Brilliance Sound Decoders

I was looking over the specs for MRC's new Brilliance sound decoders and balked when I came to this statement, "synchronized diesel engine sounds
with eight notches"... That means the engine sound only changes every 16 steps!? Looks like a reluctance on the part of MRC to truly live up to their promise that these decoders are brilliant! Any thoughts?
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Frank Eva
Digital Railroader LLC
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Presumably that corresponds to the 8 notches on a prototype throttle. Broadway Limited's factory decoders have 8 distinct throttle steps. At least the one in my E7A does.
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Norman Morgan <> http://www.norm-morgan.com
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A real throttle has 8 notches, rather than a gradual, smooth increase in power?
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Yes
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I watched a crew run a train and I assume they needed a speed that was somewhere between two notches because the engineer was toggling the locomotives between the two notches. Sounded interesting as the engines would rev up then slow down but the train maintained a constant (slow) speed.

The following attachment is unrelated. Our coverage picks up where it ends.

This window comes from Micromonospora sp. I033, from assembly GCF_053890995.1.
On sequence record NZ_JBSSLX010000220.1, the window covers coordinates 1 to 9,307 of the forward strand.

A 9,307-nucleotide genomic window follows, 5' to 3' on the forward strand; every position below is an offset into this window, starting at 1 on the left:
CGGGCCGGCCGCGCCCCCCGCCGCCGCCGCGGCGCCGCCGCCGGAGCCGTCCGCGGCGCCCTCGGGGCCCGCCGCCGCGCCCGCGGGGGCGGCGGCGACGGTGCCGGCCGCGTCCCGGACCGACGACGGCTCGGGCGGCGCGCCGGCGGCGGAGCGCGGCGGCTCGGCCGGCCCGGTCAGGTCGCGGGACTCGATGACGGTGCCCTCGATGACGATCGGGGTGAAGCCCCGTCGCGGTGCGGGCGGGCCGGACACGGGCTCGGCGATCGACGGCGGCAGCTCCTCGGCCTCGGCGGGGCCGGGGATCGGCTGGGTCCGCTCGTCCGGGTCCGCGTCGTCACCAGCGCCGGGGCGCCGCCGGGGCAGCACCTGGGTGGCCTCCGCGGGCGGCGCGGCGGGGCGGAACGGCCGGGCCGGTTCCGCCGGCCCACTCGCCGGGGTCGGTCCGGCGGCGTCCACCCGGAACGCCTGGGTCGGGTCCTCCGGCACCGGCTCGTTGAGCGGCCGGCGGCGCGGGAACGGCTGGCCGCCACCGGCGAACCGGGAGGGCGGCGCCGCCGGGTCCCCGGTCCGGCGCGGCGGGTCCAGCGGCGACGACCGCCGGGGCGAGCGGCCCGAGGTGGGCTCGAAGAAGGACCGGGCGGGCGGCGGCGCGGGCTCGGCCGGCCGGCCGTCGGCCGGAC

I'd be interested to know if the 'notched' decoders have the lag often found on the real thing. Ie) Locomotives notch up but the train does not immediately speed up. Alternately, the engineer may back off a couple notces and the train keeps on going at the previous speed.
Jb
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Reviewed on Tony's Train Exchange. Sort of a B, B+ maybe. He recommends a better decoder for your prize locos.
Steve Newcastle NSW Aust
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Digital Railroader wrote:

The prototype has eight notches or "runs." "Run eight" is top speed.
Go trackside near the exit from a yard, and listen as the engineer notches up the engines. Impressive!
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OK - since I can't do that, can you tell me - do you hear a gradual change in engine noise, or does it jump higher with each notch and remain at that level until the engineer moves the throttle to the next notch? Remember, I'm asking this sincerely, I'm not trying to be a wiseguy...
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| OK - since I can't do that, can you tell me - do you hear a gradual change | in engine noise, or does it jump higher with each notch and remain at that | level until the engineer moves the throttle to the next notch?
Distinct "jump." Remember the diesel is powering a generator that is doing the real work. The notch setting the engineer is using is related to the amps of current necessary to do the work. Amtrak's F40's would be at run 8 in the station because of the current needed by the passenger cars.
CTucker NY
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Christian wrote: